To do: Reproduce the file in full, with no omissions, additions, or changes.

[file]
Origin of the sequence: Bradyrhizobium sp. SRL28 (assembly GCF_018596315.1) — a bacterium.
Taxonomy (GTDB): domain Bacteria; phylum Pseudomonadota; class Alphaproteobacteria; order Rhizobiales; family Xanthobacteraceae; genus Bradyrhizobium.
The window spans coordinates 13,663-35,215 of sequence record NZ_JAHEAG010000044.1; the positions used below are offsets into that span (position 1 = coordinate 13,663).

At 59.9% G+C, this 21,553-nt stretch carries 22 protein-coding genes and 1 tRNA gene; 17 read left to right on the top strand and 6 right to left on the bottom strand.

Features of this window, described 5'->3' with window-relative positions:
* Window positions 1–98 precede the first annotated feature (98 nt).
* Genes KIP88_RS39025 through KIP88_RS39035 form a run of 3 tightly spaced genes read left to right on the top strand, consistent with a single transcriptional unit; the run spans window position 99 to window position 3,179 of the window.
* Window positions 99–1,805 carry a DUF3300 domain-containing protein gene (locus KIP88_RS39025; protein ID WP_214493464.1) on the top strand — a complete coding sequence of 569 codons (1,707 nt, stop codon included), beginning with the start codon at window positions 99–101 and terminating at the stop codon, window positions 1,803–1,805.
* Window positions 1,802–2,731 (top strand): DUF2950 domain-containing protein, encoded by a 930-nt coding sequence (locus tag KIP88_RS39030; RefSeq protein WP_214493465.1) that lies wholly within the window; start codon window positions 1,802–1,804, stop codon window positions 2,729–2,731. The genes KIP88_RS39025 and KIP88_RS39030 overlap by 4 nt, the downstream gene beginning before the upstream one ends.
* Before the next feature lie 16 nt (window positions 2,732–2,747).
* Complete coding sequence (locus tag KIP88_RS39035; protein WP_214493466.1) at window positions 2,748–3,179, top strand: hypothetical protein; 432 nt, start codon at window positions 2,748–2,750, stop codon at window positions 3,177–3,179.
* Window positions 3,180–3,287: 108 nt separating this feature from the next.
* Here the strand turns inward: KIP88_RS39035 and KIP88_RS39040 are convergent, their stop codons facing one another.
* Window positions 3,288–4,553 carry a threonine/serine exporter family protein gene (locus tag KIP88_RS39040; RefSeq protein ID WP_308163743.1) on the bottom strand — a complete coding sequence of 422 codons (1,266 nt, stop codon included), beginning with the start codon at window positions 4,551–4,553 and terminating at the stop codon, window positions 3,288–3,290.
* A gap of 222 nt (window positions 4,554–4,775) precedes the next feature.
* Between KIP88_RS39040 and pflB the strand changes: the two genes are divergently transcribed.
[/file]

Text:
Origin of the sequence: Bradyrhizobium sp. SRL28 (assembly GCF_018596315.1) — a bacterium.
Taxonomy (GTDB): domain Bacteria; phylum Pseudomonadota; class Alphaproteobacteria; order Rhizobiales; family Xanthobacteraceae; genus Bradyrhizobium.
The window spans coordinates 13,663-35,215 of sequence record NZ_JAHEAG010000044.1; the positions used below are offsets into that span (position 1 = coordinate 13,663).

At 59.9% G+C, this 21,553-nt stretch carries 22 protein-coding genes and 1 tRNA gene; 17 read left to right on the top strand and 6 right to left on the bottom strand.

Features of this window, described 5'->3' with window-relative positions:
* Window positions 1–98 precede the first annotated feature (98 nt).
* Genes KIP88_RS39025 through KIP88_RS39035 form a run of 3 tightly spaced genes read left to right on the top strand, consistent with a single transcriptional unit; the run spans window position 99 to window position 3,179 of the window.
* Window positions 99–1,805 carry a DUF3300 domain-containing protein gene (locus KIP88_RS39025; protein ID WP_214493464.1) on the top strand — a complete coding sequence of 569 codons (1,707 nt, stop codon included), beginning with the start codon at window positions 99–101 and terminating at the stop codon, window positions 1,803–1,805.
* Window positions 1,802–2,731 (top strand): DUF2950 domain-containing protein, encoded by a 930-nt coding sequence (locus tag KIP88_RS39030; RefSeq protein WP_214493465.1) that lies wholly within the window; start codon window positions 1,802–1,804, stop codon window positions 2,729–2,731. The genes KIP88_RS39025 and KIP88_RS39030 overlap by 4 nt, the downstream gene beginning before the upstream one ends.
* Before the next feature lie 16 nt (window positions 2,732–2,747).
* Complete coding sequence (locus tag KIP88_RS39035; protein WP_214493466.1) at window positions 2,748–3,179, top strand: hypothetical protein; 432 nt, start codon at window positions 2,748–2,750, stop codon at window positions 3,177–3,179.
* Window positions 3,180–3,287: 108 nt separating this feature from the next.
* Here the strand turns inward: KIP88_RS39035 and KIP88_RS39040 are convergent, their stop codons facing one another.
* Window positions 3,288–4,553 carry a threonine/serine exporter family protein gene (locus tag KIP88_RS39040; RefSeq protein ID WP_308163743.1) on the bottom strand — a complete coding sequence of 422 codons (1,266 nt, stop codon included), beginning with the start codon at window positions 4,551–4,553 and terminating at the stop codon, window positions 3,288–3,290.
* A gap of 222 nt (window positions 4,554–4,775) precedes the next feature.
* Between KIP88_RS39040 and pflB the strand changes: the two genes are divergently transcribed.